The world is rightly pulling together to face this pandemic. But here in Idlib, Syria, our patients and healthcare workers face urgent threats every dayby Dr Ihsan / March 15, 2020 / Leave a comment
As coronavirus has dominated headlines over the past few months, most of the world is more aware than ever of the importance of decent healthcare. But in the isolated pocket of Idlib, Syria, where hospitals are regularly bombed and targeted, the latest escalation in violence means people are dying rather than seek treatment.
It may sound insane to risk your life for fear of going to hospital. Hospitals should inject life back into people—not suck it away.
But since the beginning of December, more than 84 hospitals and medical facilities in northwest Syria have been damaged, destroyed or forced to close their doors due to violence or mass shortages of staff or supplies, including 18 hospitals which are, like mine, supported by the aid charity Islamic Relief.
As a cardiologist, I’ve noticed an increase in the number of heart attacks as some patients with acute coronary syndrome (ACS) are too scared to come to hospitals. Many have then died. My colleagues tell me they, too, are seeing the same trend.
Since 2013, I can remember at least four bombings of the hospital where I work. The worst was an aerial bombing six years ago in which two of my colleagues—a nurse and one of the guards—were killed.
Just two weeks ago, several bombs exploded about 30 metres from the hospital in quick succession, shattering the windows and doors. Luckily no-one inside was injured, but a man was killed by a head injury nearby.
That health workers are not all completely traumatised is a miracle—though perhaps, in fact, we are. Perhaps we are masking our trauma by keeping on going.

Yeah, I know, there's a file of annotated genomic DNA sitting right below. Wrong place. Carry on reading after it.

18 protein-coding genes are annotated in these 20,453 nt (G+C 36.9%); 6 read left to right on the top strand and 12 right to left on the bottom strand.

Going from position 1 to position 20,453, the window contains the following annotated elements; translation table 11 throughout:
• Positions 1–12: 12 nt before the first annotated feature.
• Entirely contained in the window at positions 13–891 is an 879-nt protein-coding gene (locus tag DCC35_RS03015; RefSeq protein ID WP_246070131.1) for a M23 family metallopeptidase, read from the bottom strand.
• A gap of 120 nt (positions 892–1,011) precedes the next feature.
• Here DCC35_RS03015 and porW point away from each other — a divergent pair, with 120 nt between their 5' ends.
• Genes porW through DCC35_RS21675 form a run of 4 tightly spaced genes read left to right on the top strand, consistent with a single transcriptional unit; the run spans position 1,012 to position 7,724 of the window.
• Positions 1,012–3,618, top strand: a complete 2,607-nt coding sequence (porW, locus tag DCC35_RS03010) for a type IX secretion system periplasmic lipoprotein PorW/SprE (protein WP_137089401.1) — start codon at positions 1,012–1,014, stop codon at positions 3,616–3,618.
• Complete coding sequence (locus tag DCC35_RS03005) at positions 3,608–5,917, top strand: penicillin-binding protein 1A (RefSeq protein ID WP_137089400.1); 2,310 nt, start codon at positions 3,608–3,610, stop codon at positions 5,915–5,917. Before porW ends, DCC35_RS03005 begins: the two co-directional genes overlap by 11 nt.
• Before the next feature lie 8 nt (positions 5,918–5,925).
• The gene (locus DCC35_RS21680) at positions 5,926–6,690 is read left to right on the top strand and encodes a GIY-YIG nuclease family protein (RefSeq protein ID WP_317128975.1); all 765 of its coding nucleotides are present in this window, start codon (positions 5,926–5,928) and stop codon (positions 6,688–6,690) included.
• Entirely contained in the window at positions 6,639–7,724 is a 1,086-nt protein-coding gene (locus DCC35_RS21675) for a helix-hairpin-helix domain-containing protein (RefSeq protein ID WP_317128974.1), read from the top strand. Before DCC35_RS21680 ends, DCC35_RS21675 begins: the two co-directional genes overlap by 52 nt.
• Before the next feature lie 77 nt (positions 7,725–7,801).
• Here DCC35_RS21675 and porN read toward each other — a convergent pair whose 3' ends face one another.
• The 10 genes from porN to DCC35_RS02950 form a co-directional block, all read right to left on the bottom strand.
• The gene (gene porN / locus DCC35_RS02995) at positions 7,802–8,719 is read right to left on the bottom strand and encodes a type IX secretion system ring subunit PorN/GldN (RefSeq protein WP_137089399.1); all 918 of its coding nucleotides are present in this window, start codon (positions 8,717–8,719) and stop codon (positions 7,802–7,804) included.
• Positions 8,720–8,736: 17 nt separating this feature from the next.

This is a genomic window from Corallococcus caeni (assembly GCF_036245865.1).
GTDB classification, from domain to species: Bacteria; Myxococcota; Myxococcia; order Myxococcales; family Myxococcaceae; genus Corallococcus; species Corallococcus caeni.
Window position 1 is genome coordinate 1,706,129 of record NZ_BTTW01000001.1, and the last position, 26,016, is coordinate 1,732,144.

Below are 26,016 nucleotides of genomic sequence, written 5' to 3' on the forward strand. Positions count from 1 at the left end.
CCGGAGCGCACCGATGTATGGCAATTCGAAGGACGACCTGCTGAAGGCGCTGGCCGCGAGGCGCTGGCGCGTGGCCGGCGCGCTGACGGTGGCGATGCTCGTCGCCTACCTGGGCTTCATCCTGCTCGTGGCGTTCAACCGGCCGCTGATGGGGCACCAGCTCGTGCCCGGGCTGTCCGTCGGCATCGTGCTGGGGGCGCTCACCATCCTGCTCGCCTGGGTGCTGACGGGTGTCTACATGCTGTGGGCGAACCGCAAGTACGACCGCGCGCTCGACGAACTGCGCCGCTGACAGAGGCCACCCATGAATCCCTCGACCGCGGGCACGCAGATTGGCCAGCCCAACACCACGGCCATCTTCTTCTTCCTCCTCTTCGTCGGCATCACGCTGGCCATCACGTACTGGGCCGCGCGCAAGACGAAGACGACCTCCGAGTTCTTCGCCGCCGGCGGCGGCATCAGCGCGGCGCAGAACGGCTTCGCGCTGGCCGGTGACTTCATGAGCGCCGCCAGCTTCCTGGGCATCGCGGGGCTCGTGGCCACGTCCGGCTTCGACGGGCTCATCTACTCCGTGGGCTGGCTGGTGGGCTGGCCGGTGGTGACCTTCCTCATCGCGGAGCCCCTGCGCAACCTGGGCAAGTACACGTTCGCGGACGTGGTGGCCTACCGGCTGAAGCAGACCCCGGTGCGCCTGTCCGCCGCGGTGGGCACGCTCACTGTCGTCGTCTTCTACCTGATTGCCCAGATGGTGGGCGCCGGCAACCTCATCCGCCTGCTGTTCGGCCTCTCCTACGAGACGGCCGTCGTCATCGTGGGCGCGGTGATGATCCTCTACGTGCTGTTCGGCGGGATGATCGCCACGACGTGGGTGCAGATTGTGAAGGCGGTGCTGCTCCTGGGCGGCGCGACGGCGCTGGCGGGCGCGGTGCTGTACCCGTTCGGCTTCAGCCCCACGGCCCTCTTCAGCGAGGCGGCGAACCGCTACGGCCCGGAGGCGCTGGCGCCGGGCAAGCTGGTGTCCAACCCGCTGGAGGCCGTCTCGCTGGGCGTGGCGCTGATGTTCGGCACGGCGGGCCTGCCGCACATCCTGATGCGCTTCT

For those who do come to us, it’s not like we are able to guarantee impeccable treatment. We operate in “crisis mode”: only performing emergency surgery as we have fewer surgeons, doctors, nurses and technicians.
We have several people come in with head injuries—but we don’t have a CT scan nor a neurosurgeon. We cannot perform angiograms (radiological scans of blood vessels), fit pacemakers or stents. A lot of the cardiovascular equipment I need is not available.
In the meantime, people are getting really sick. Often, when people are displaced they have to leave their medication behind or they lose it. Many diabetic patients stop taking their medication and just when they think they’re OK, complications start.
We’re not just treating injuries. The conditions in which people are living are a breeding ground for disease. Mothers are unable to breastfeed because they are malnourished or crippled with anxiety. This leads to malnourishment in babies too.
Recently a man came in with his young daughter who was suffering from hypothermia, but it was too late to save her, and she died. Living out in cold in crowded camps is killing people.
I can’t even begin to describe how I felt when this girl died—I am a father of three myself and I couldn’t help but think of my own daughter. She is four, and gets so scared that she can’t speak when she hears aeroplanes.
Of course, I have thought about leaving Syria, which has been steeped in humanitarian crisis for nine years now. But I would feel too guilty: I was born here, and I can help. I dreamed of studying in Europe or the US but I have other priorities now.
Earlier this month there was a ceasefire in Idlib, but that only gives us a fraction of breathing space before the next onslaught. Last week, hearing about the ceasefire and excited at the opportunity to return to his hometown, a 22-year-old man was injured so badly by a landmine that we had to amputate his lower leg. In the past month, there have been 15 patients who have had a lower leg or whole leg amputated as a result of shelling or landmines. Three of these patients have had both legs amputated.
Where are the world leaders who are dropping everything for coronavirus, when it comes to Syria? It feels like they are taking special measures to protect civilians, but where have they been for the civilians of my country, whose healthcare system has been on its knees for nine years as a result of this crisis? It feels like there’s one rule for us Syrians and another for the rest of the world.
It feels like after nine years, there is just no space left in people’s minds for Syria. But please don’t let this be the case—please don’t forget about us.